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Do you ever dream of taking a 3 or 4-week vacation from your business? For most of us, that's all it is, is a dream. Well, WAKE UP! What if you were told you can unplug from your business for a month—without destroying it?


It's all talked about in this latest article in Forbes Magazine. Click below to read.


Here's even better news! Dexterous Organizing is currently being "Clockworked". Soon we'll be serving our clients even better than before, getting out the kinks in our workflows, and beating burnout at the roots!


Who's excited to try this in their own business or know someone who can benefit?


Adrienne Dorison, cofounder of Run Like Clockwork, alongside her business partner, Mike Michalowicz, helps entrepreneurs step away from their laptops and out of the way of their own success.


Share this blog post and the article below.



CLICK HERE TO READ THE ARTICLE.


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by Sarah Reeder of Artifactual History® LLC Appraisals


This is

an opinion piece, and a manifesto of sorts, born out of my personal thoughts working in the appraisal field about the widespread confusion and discomfort about how to mix antiques and art in contemporary homes.


For many years now, there has been an underlying pressure in mainstream culture that all furnishings in your home have to match cohesively, be from one distinct stylistic era, and also ideally be brand new, which has helped contribute to the commercial success of large furniture chains. These stores offer new mass-produced inventory that satisfies these cultural expectations and also removes the perceived risk of having bad taste by making all the design decisions ahead of time for the customers. Looking at it from a historical perspective, many notable 20th century modernists such as Georgia O’Keeffe and Charles Sheeler frequently mixed multiple design eras in interiors, so the expectation that everything must match is a much more recent development.


Skewering unique or atypical interior design choices has become a couch pastime in the nation (and yes, I’ve enjoyed my fair share of those television shows too, so I write this well aware of my hypocrisy!) Considering the phenomenon over time though from the perspective of my professional role as an appraiser, I think these trends of popularizing design judgment as a form of entertainment have contributed to making many feel uncomfortable expressing their individual originality and stylistic preferences in their own interiors.


Due to these conditioned fears of ridicule for “getting it wrong,” many people now feel more comfortable buying all of the items pictured on a catalog page of one of the popular mass-produced chain furniture stores, because they have the safety of knowing it was an already “approved” group of furnishings so they can’t make a mistake if they replicate the catalog page within their homes. Many stores even offer coordinating mass-produced printed canvases to hang on the wall above the furniture instead of original one-of-a-kind artwork.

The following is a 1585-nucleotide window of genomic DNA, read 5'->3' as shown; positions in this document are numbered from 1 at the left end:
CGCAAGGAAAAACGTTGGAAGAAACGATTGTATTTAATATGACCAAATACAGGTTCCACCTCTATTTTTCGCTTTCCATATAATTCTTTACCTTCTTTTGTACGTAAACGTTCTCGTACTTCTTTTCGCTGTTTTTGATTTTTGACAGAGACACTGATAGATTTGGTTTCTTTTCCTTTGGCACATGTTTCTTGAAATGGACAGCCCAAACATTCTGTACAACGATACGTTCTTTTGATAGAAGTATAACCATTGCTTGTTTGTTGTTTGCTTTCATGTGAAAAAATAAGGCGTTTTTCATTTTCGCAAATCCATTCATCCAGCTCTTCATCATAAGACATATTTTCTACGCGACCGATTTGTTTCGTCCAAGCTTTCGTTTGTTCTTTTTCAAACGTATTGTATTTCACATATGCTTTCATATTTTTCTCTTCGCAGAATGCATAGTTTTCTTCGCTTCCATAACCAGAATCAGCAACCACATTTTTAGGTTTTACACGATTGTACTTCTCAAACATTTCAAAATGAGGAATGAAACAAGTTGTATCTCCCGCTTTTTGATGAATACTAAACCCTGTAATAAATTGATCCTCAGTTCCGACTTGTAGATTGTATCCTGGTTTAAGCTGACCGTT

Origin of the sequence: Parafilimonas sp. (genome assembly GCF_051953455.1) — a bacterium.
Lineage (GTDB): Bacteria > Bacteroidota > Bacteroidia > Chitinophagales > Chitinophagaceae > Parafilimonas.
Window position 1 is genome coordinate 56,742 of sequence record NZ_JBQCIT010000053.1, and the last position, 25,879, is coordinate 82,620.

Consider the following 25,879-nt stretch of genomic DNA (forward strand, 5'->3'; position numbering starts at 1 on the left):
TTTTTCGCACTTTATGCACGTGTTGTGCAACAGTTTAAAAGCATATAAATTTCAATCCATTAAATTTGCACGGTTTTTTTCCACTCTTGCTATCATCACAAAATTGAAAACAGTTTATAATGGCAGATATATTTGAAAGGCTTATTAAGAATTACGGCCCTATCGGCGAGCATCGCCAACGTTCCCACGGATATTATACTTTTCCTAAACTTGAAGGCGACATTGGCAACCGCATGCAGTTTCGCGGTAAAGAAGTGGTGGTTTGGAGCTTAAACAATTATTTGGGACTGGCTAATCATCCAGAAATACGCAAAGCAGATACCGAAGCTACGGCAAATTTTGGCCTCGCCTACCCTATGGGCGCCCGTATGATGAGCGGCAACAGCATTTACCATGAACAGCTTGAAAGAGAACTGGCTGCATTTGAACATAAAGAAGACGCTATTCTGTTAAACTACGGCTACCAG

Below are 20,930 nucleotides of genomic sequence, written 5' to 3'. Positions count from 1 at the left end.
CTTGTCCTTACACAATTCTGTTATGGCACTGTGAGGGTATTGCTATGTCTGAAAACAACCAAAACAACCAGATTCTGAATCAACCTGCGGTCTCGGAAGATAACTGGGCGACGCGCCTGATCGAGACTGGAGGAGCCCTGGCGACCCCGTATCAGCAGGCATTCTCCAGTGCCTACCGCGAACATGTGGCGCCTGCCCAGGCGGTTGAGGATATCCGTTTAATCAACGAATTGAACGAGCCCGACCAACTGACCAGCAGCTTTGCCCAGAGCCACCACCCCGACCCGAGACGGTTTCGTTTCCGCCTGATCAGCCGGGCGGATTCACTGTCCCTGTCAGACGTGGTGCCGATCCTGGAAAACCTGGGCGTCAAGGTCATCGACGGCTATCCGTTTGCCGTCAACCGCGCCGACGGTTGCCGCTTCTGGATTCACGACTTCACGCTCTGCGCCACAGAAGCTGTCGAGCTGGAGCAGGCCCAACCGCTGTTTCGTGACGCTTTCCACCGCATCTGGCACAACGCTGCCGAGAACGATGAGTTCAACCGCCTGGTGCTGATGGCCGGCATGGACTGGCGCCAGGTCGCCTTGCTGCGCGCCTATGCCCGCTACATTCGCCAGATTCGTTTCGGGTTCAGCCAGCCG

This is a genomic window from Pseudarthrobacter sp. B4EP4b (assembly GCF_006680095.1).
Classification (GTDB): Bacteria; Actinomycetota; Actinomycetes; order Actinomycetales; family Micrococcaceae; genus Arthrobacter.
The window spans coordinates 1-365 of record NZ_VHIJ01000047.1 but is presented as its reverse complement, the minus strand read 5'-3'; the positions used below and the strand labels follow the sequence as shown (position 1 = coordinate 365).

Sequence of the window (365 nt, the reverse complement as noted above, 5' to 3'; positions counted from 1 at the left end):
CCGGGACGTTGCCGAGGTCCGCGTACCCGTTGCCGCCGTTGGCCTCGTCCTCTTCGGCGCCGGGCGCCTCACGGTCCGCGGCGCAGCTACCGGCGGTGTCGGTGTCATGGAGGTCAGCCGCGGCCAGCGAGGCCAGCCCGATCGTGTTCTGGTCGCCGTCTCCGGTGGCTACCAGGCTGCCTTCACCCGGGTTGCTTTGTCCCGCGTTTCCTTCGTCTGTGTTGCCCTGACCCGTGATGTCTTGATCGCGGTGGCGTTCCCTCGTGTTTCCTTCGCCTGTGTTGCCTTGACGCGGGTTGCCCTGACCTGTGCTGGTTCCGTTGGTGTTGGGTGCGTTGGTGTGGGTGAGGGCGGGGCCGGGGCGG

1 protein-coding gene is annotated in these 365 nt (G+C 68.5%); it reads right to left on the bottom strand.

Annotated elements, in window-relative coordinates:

This has been a real loss for our collective creativity and has robbed many of the opportunity to build a deep and intimate relationship with their home environments by selecting pieces that speak to them personally, regardless of whether they have been culturally approved as matching or being “in good taste.” From my professional perspective as an art and antique appraiser, I can also see how this societal practice has contributed to the softening of the art and antique market, particularly in the category of antique furniture.


I’ve had many conversations through the years with individuals who’ve inherited beautiful antique furniture from a family member. In talking with them, I can tell how much they are drawn to it, both for the powerful memories and the solidity of the natural wood materials (which, by the way, don’t give off toxic chemicals like many new mass-produced furniture items and don’t consume precious resources from our already-beleaguered environment), but inevitably there is a point where I hear “but they don’t match my furnishings.” In those instances, I try to...


Read the rest of the article here

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Having an organized home is something we all strive for, but may not always be a reality. With our busy everyday lives, it’s sometimes difficult to find the time to begin organizing, or even know where to begin. All you may need is a little guidance and we’ve got you covered. Whether you live in a condo in Miami or a home in Atlanta, there is no better time than now to start organizing.

To help get you started, I, along with other experts from across the country, shared some of our best tips and tricks with Redfin to help you start organizing your home. Check out what the article here!


Organize Your Home Like Never Before With These 12 Tips


No time to read the full article? Here is our direct snippet:


Have your day-to-day toiletries accessible

Keep multiple bottles of health and beauty products or large packages of toiletries in storage areas like linen closets or labeled and accessible bins or baskets. Keep prime real estate areas like under the sink, counter space, and in-sight shelving on the walls and in the shower for smaller quantities and everyday usage items. – Dexterous Organizing




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